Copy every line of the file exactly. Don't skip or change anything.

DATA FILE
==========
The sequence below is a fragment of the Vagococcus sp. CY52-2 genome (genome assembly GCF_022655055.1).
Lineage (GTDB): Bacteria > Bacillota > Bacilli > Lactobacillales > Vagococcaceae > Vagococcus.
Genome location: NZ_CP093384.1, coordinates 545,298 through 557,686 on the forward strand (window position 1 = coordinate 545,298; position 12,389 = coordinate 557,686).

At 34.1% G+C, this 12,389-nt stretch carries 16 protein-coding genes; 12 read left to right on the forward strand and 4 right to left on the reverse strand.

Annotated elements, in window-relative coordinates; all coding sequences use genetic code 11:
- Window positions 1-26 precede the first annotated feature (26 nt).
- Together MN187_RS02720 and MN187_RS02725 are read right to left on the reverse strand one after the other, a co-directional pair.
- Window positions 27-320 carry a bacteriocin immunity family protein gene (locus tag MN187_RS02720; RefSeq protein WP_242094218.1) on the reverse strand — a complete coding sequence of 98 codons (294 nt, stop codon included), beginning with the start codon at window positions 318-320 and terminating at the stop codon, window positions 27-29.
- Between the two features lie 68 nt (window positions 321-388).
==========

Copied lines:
The sequence below is a fragment of the Vagococcus sp. CY52-2 genome (genome assembly GCF_022655055.1).
Lineage (GTDB): Bacteria > Bacillota > Bacilli > Lactobacillales > Vagococcaceae > Vagococcus.
Genome location: NZ_CP093384.1, coordinates 545,298 through 557,686 on the forward strand (window position 1 = coordinate 545,298; position 12,389 = coordinate 557,686).

At 34.1% G+C, this 12,389-nt stretch carries 16 protein-coding genes; 12 read left to right on the forward strand and 4 right to left on the reverse strand.

Annotated elements, in window-relative coordinates; all coding sequences use genetic code 11:
- Window positions 1-26 precede the first annotated feature (26 nt).
- Together MN187_RS02720 and MN187_RS02725 are read right to left on the reverse strand one after the other, a co-directional pair.
- Window positions 27-320 carry a bacteriocin immunity family protein gene (locus tag MN187_RS02720; RefSeq protein WP_242094218.1) on the reverse strand — a complete coding sequence of 98 codons (294 nt, stop codon included), beginning with the start codon at window positions 318-320 and terminating at the stop codon, window positions 27-29.
- Between the two features lie 68 nt (window positions 321-388).